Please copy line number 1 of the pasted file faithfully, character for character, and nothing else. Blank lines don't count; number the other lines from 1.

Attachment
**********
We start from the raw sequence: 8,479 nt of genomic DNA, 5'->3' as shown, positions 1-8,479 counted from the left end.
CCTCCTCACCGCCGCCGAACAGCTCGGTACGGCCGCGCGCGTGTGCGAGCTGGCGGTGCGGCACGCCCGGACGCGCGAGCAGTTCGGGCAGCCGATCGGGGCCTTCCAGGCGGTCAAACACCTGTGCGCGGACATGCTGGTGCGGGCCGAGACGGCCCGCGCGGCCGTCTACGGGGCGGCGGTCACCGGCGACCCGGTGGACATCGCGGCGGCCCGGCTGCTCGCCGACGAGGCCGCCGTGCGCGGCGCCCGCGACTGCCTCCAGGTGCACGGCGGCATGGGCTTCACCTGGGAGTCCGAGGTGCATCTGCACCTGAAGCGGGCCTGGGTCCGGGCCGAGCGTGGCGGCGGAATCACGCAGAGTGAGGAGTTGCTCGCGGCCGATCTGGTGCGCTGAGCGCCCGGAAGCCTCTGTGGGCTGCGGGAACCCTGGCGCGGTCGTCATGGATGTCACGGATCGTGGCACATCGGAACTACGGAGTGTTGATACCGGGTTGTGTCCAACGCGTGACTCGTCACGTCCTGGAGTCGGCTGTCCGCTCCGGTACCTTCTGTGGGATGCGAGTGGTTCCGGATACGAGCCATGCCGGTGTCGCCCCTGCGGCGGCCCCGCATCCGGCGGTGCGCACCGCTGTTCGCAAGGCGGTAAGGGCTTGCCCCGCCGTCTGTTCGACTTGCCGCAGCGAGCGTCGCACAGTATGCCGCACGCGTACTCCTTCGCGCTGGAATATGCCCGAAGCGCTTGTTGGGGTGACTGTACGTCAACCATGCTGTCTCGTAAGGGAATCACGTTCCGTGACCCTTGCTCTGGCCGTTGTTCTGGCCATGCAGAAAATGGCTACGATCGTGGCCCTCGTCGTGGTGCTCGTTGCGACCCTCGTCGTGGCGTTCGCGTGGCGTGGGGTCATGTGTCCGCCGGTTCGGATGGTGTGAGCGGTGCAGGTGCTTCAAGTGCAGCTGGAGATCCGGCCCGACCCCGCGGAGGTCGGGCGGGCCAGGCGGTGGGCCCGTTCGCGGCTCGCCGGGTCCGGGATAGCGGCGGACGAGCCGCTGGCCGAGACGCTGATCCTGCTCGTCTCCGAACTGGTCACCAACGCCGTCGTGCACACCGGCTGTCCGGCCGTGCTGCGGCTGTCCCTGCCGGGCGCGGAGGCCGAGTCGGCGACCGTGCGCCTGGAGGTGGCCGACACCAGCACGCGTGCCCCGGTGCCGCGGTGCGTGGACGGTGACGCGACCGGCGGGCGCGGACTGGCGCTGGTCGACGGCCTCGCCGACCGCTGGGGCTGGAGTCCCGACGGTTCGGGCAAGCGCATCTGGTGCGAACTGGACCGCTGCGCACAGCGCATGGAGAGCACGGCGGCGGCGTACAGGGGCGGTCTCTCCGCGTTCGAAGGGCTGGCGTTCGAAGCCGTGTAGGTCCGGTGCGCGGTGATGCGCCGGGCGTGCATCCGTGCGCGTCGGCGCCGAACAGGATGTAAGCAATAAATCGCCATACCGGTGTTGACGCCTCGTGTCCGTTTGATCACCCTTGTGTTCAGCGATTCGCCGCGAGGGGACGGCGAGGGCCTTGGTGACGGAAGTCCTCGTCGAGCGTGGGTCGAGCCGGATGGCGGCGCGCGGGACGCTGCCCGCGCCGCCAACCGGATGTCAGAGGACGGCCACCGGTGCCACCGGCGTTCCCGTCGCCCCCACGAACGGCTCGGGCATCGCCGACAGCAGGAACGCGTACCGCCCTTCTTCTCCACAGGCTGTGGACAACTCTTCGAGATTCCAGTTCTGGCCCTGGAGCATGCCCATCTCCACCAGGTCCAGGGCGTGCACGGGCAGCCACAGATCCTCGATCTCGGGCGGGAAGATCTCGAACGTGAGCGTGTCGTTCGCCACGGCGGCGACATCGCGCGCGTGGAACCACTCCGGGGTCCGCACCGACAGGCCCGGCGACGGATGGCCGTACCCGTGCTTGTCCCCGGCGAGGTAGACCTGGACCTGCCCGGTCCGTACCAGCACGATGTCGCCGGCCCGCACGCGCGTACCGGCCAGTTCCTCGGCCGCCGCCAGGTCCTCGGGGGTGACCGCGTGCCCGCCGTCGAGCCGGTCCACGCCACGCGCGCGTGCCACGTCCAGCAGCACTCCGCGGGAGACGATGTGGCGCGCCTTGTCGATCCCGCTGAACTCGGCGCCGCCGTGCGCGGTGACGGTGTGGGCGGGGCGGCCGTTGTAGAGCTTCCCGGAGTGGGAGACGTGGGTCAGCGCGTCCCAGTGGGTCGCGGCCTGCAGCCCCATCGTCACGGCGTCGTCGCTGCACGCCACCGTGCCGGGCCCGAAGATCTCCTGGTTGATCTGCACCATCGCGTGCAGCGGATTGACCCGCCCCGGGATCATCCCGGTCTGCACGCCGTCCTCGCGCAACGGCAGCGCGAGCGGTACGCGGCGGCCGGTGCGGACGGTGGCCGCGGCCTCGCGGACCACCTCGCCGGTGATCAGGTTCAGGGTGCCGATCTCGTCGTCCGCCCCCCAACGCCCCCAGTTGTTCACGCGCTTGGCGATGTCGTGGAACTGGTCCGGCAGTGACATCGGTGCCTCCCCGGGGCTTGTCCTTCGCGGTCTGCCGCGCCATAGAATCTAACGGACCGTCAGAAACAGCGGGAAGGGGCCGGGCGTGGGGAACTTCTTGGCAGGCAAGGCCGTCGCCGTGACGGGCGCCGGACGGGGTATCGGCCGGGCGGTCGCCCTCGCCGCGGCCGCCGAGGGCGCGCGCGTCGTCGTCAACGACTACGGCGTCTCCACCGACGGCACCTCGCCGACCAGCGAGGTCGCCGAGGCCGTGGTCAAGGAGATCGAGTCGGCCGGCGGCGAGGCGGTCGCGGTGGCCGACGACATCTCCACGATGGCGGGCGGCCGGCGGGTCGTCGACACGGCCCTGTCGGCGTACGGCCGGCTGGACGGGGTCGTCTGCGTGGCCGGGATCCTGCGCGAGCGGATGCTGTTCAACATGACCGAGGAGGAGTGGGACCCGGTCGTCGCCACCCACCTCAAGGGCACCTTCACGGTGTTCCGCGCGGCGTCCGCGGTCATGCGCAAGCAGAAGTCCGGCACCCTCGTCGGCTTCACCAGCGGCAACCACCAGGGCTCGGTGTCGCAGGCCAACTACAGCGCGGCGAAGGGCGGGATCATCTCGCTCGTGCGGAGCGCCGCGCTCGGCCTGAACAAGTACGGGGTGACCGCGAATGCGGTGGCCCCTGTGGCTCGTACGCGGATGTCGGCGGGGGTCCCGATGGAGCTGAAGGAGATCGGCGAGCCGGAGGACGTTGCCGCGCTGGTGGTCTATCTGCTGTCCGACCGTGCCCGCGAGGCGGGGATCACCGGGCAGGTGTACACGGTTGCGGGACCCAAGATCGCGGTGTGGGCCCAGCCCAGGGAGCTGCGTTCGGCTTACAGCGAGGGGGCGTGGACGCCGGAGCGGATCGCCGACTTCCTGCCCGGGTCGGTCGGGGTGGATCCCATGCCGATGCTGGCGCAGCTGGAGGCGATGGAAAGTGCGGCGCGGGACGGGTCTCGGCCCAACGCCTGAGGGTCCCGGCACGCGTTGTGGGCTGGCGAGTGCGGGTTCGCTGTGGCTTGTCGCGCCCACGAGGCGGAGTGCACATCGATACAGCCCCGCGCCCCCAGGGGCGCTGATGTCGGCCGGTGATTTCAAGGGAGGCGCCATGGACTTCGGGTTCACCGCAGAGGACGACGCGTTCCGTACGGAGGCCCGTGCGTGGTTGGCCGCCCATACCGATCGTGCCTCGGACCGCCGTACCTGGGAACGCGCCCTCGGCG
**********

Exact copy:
We start from the raw sequence: 8,479 nt of genomic DNA, 5'->3' as shown, positions 1-8,479 counted from the left end.